Connect to share and comment
Mexico caught cartel leader Miguel Angel Treviño but his ruthless underlings remain active and dangerous as ever.
MEXICO CITY, Mexico — Mexico's US-aided security forces have tacked another crime lord's pelt to the wall with the capture of brutal Zetas cartel boss Miguel Angel Treviño, but the ruthless gangsters he commanded remain active and perhaps as dangerous as ever.
In a well-coordinated operation, Mexican navy special forces captured Treviño in the early hours Monday as he drove with two other men on a dirt back road about 20 miles from the Rio Grande at South Texas. Treviño, accused of ordering or personally carrying out hundreds of murders, was captured without a shot fired, the Mexican authorities said.
Catching Treviño, one of Mexico’s most wanted men, marks the biggest drug war success under Mexican President Enrique Peña Nieto, who began a six-year term last December promising improved tactics against the gangs.
From his base in the Mexican border city of Nuevo Laredo, Treviño — known as Z-40 ("Zeta Cuarenta") — has nominally led a fearsome array of Zetas cells, with perhaps thousands of gunmen, operating in 20 of Mexico's 32 states as well as Guatemala and elsewhere in Central America.
While Treviño's arrest will disrupt the gang's operations, it won't end them.
Treviño's younger brother, Omar, known as Z-42, is widely considered his presumed successor. Though he shares Miguel's reputation for brutality, it remains unclear how effective a leader Omar will prove. Zetas cells in recent months have bucked the boss’ orders, sparking internal bloodletting, even as rival gangs have moved into his territory and government forces kept the pressure on.
"Is this the end of the Zetas? As an identifiable and cohesive organization probably not much remains," Alejandro Hope, a former Mexican government intelligence analyst wrote in his security-focused blog, Plata o Plomo (Silver or Lead). "There is very little that can contain the process of fragmentation."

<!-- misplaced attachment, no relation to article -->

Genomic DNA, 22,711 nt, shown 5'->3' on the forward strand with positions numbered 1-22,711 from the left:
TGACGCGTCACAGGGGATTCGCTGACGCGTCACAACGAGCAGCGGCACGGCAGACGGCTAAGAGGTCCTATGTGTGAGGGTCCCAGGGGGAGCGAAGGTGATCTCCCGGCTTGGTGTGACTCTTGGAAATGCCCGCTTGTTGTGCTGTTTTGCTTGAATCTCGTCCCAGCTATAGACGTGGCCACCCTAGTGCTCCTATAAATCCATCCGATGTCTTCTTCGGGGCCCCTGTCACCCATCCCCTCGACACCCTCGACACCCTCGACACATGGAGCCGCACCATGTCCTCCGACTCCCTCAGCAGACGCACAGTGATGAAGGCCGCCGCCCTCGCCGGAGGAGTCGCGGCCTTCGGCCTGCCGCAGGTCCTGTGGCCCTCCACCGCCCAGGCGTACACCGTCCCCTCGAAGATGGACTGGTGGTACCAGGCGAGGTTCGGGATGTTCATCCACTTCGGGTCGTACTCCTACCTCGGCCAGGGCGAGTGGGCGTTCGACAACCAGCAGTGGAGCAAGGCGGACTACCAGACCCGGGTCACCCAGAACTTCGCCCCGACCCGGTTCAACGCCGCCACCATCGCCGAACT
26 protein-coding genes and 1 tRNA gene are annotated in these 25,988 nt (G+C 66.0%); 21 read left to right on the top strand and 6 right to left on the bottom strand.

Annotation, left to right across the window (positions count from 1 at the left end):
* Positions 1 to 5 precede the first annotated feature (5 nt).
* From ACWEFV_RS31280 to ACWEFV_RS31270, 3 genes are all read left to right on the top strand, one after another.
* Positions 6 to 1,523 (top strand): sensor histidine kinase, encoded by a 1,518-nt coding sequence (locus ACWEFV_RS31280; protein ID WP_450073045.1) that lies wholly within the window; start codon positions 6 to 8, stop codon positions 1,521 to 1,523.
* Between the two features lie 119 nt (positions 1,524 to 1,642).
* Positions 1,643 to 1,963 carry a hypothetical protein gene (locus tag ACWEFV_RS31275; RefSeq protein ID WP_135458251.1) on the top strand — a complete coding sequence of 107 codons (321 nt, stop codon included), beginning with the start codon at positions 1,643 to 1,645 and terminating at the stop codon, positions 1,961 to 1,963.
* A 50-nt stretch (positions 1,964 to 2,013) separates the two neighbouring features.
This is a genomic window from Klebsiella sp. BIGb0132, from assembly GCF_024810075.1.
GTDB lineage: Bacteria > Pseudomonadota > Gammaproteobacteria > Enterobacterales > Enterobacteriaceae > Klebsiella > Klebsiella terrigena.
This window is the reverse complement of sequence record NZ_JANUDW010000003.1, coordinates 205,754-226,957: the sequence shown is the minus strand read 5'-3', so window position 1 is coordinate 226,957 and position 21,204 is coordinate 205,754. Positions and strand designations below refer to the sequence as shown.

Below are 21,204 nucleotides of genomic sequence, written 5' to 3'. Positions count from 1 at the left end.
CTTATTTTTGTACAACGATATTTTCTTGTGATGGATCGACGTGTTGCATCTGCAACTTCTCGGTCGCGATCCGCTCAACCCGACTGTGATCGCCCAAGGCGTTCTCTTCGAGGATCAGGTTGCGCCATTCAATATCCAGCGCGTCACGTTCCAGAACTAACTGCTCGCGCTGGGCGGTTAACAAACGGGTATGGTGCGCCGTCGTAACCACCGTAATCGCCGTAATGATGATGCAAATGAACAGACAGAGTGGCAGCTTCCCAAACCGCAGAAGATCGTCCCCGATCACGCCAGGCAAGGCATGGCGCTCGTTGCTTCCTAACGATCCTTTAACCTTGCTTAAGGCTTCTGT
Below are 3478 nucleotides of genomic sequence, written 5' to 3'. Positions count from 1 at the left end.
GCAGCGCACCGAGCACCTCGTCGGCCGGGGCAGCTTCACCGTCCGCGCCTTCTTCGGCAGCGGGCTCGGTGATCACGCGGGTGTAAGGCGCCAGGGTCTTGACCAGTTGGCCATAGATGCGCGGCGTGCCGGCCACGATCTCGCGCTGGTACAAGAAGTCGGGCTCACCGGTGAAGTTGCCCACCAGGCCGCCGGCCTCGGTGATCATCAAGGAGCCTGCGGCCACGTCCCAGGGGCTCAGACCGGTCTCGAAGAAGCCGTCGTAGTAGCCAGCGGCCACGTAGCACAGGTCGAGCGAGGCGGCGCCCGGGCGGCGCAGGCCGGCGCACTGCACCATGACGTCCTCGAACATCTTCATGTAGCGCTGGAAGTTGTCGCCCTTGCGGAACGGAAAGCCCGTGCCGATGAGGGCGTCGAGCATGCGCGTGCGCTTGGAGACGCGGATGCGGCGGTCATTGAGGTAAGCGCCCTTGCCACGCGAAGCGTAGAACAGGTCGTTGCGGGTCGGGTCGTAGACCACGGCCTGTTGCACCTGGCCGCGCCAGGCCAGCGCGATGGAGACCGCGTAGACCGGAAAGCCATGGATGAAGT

Yet, Hope writes, there will "continue existing individuals calling themselves Zetas, who act like Zetas."
The Zetas were founded in the 1990s by army special forces deserters who went to work for the Gulf Cartel as assassins and enforcers. They broke with the Gulf leadership three years ago and have been waging bloody skirmishes with the cartel and other rivals since.
Lacking the drug trafficking expertise of other Mexican gangs, the Zetas make their money levying tolls to allow smuggling of cocaine, marijuana and meth and migrants through their territory. They've also become proficient at extortion, kidnapping, petroleum rustling and other rackets.
Like Treviño, few of the current Zetas have a military background. But many have been trained in military tactics and operate in the style of guerrilla warfare. Their signature is the beheading or other gruesome execution of rivals, often filmed and uploaded to the internet.
Among other atrocities, Mexican officials accuse Treviño of personally ordering the murder of at least 265 innocents, including at least 72 Central American migrants, pulled off inter-city buses or flatbed trucks and slaughtered in 2010 and 2011 near a town 100 miles below the Rio Grande.
"It's worth noting the cruelty with which they carried out their criminal acts and the brutality with which they attacked their victims," Eduardo Sanchez, the Mexican government’s security spokesman, said in announcing Treviño's arrest Monday night.
In addition to the $2.5 million reward offered by Mexico, the US government put a $5 million price on the head of Treviño, either 40 or 43 years old, who grew up partly in Dallas and began his criminal career there.
He stands accused in both the Mexico and the United States for drug trafficking, money laundering and murder.
A federal court in Austin in early May convicted another Treviño brother, Jose, of laundering millions of dollars in gang profits through a large racehorse farm in Oklahoma.